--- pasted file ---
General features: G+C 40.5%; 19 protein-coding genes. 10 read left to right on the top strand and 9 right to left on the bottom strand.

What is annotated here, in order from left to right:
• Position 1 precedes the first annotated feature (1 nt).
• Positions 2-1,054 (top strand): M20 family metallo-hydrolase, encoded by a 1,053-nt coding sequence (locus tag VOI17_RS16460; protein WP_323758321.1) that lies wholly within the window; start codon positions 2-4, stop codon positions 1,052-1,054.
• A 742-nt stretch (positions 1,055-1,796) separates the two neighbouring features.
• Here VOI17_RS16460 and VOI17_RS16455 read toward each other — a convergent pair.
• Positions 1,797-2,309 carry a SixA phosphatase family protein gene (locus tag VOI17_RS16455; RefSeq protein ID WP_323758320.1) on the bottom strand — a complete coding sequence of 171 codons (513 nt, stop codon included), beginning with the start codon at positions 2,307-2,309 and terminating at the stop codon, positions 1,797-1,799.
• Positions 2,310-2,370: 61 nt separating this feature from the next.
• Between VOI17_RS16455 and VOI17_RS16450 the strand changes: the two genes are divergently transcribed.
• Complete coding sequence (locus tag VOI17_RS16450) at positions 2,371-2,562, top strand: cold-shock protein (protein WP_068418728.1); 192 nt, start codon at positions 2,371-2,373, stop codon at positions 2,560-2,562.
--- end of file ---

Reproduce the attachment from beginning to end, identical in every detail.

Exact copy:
General features: G+C 40.5%; 19 protein-coding genes. 10 read left to right on the top strand and 9 right to left on the bottom strand.

What is annotated here, in order from left to right:
• Position 1 precedes the first annotated feature (1 nt).
• Positions 2-1,054 (top strand): M20 family metallo-hydrolase, encoded by a 1,053-nt coding sequence (locus tag VOI17_RS16460; protein WP_323758321.1) that lies wholly within the window; start codon positions 2-4, stop codon positions 1,052-1,054.
• A 742-nt stretch (positions 1,055-1,796) separates the two neighbouring features.
• Here VOI17_RS16460 and VOI17_RS16455 read toward each other — a convergent pair.
• Positions 1,797-2,309 carry a SixA phosphatase family protein gene (locus tag VOI17_RS16455; RefSeq protein ID WP_323758320.1) on the bottom strand — a complete coding sequence of 171 codons (513 nt, stop codon included), beginning with the start codon at positions 2,307-2,309 and terminating at the stop codon, positions 1,797-1,799.
• Positions 2,310-2,370: 61 nt separating this feature from the next.
• Between VOI17_RS16455 and VOI17_RS16450 the strand changes: the two genes are divergently transcribed.
• Complete coding sequence (locus tag VOI17_RS16450) at positions 2,371-2,562, top strand: cold-shock protein (protein WP_068418728.1); 192 nt, start codon at positions 2,371-2,373, stop codon at positions 2,560-2,562.